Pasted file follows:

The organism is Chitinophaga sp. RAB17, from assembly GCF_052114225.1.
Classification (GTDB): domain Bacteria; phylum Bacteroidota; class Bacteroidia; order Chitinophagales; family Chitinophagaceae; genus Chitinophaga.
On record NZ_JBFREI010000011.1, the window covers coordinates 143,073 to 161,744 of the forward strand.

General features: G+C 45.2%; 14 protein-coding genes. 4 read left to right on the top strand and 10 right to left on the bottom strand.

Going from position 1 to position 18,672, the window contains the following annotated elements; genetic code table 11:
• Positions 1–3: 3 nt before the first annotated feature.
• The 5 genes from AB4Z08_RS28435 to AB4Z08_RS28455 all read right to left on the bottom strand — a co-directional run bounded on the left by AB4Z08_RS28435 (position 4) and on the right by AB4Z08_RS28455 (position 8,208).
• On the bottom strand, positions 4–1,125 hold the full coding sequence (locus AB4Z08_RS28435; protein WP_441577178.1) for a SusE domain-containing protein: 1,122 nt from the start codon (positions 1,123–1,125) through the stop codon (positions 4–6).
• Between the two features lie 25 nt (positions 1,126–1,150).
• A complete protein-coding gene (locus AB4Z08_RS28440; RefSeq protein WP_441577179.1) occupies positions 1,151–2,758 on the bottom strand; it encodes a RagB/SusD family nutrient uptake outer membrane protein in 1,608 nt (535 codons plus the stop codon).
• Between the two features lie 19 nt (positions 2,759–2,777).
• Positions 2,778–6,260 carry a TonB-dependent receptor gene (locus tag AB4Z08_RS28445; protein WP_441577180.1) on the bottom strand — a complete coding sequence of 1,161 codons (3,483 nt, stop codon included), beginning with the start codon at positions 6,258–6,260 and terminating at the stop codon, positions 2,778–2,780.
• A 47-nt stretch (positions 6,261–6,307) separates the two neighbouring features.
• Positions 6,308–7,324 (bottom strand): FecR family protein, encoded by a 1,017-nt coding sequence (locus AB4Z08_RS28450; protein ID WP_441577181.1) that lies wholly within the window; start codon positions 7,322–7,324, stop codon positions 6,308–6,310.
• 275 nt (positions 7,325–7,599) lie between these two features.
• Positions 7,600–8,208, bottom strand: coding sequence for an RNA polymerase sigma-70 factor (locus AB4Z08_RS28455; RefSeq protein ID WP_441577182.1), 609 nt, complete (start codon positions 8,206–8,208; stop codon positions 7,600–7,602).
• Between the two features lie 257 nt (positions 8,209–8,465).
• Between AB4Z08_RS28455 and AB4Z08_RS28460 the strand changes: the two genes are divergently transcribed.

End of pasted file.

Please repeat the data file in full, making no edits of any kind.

The organism is Chitinophaga sp. RAB17, from assembly GCF_052114225.1.
Classification (GTDB): domain Bacteria; phylum Bacteroidota; class Bacteroidia; order Chitinophagales; family Chitinophagaceae; genus Chitinophaga.
On record NZ_JBFREI010000011.1, the window covers coordinates 143,073 to 161,744 of the forward strand.

General features: G+C 45.2%; 14 protein-coding genes. 4 read left to right on the top strand and 10 right to left on the bottom strand.

Going from position 1 to position 18,672, the window contains the following annotated elements; genetic code table 11:
• Positions 1–3: 3 nt before the first annotated feature.
• The 5 genes from AB4Z08_RS28435 to AB4Z08_RS28455 all read right to left on the bottom strand — a co-directional run bounded on the left by AB4Z08_RS28435 (position 4) and on the right by AB4Z08_RS28455 (position 8,208).
• On the bottom strand, positions 4–1,125 hold the full coding sequence (locus AB4Z08_RS28435; protein WP_441577178.1) for a SusE domain-containing protein: 1,122 nt from the start codon (positions 1,123–1,125) through the stop codon (positions 4–6).
• Between the two features lie 25 nt (positions 1,126–1,150).
• A complete protein-coding gene (locus AB4Z08_RS28440; RefSeq protein WP_441577179.1) occupies positions 1,151–2,758 on the bottom strand; it encodes a RagB/SusD family nutrient uptake outer membrane protein in 1,608 nt (535 codons plus the stop codon).
• Between the two features lie 19 nt (positions 2,759–2,777).
• Positions 2,778–6,260 carry a TonB-dependent receptor gene (locus tag AB4Z08_RS28445; protein WP_441577180.1) on the bottom strand — a complete coding sequence of 1,161 codons (3,483 nt, stop codon included), beginning with the start codon at positions 6,258–6,260 and terminating at the stop codon, positions 2,778–2,780.
• A 47-nt stretch (positions 6,261–6,307) separates the two neighbouring features.
• Positions 6,308–7,324 (bottom strand): FecR family protein, encoded by a 1,017-nt coding sequence (locus AB4Z08_RS28450; protein ID WP_441577181.1) that lies wholly within the window; start codon positions 7,322–7,324, stop codon positions 6,308–6,310.
• 275 nt (positions 7,325–7,599) lie between these two features.
• Positions 7,600–8,208, bottom strand: coding sequence for an RNA polymerase sigma-70 factor (locus AB4Z08_RS28455; RefSeq protein ID WP_441577182.1), 609 nt, complete (start codon positions 8,206–8,208; stop codon positions 7,600–7,602).
• Between the two features lie 257 nt (positions 8,209–8,465).
• Between AB4Z08_RS28455 and AB4Z08_RS28460 the strand changes: the two genes are divergently transcribed.